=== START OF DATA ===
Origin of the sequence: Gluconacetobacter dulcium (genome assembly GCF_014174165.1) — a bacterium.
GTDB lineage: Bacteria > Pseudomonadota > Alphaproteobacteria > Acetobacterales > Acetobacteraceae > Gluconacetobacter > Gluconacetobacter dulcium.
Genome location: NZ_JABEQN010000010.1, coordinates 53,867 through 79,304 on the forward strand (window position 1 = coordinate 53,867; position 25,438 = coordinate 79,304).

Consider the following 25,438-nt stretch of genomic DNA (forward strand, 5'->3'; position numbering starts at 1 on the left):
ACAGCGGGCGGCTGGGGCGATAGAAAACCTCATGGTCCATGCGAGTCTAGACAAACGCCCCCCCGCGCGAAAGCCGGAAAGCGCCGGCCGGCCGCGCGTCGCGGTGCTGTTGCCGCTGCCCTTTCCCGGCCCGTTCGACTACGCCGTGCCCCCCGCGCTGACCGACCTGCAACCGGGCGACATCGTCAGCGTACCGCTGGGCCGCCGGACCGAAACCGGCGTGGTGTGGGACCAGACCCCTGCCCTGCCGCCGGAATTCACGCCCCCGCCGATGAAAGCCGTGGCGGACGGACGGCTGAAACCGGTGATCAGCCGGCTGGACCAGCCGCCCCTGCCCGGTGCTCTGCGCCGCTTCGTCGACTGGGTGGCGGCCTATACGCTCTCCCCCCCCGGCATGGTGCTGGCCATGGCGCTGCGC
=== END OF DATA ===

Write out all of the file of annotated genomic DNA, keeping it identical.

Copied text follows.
Origin of the sequence: Gluconacetobacter dulcium (genome assembly GCF_014174165.1) — a bacterium.
GTDB lineage: Bacteria > Pseudomonadota > Alphaproteobacteria > Acetobacterales > Acetobacteraceae > Gluconacetobacter > Gluconacetobacter dulcium.
Genome location: NZ_JABEQN010000010.1, coordinates 53,867 through 79,304 on the forward strand (window position 1 = coordinate 53,867; position 25,438 = coordinate 79,304).

Consider the following 25,438-nt stretch of genomic DNA (forward strand, 5'->3'; position numbering starts at 1 on the left):
ACAGCGGGCGGCTGGGGCGATAGAAAACCTCATGGTCCATGCGAGTCTAGACAAACGCCCCCCCGCGCGAAAGCCGGAAAGCGCCGGCCGGCCGCGCGTCGCGGTGCTGTTGCCGCTGCCCTTTCCCGGCCCGTTCGACTACGCCGTGCCCCCCGCGCTGACCGACCTGCAACCGGGCGACATCGTCAGCGTACCGCTGGGCCGCCGGACCGAAACCGGCGTGGTGTGGGACCAGACCCCTGCCCTGCCGCCGGAATTCACGCCCCCGCCGATGAAAGCCGTGGCGGACGGACGGCTGAAACCGGTGATCAGCCGGCTGGACCAGCCGCCCCTGCCCGGTGCTCTGCGCCGCTTCGTCGACTGGGTGGCGGCCTATACGCTCTCCCCCCCCGGCATGGTGCTGGCCATGGCGCTGCGC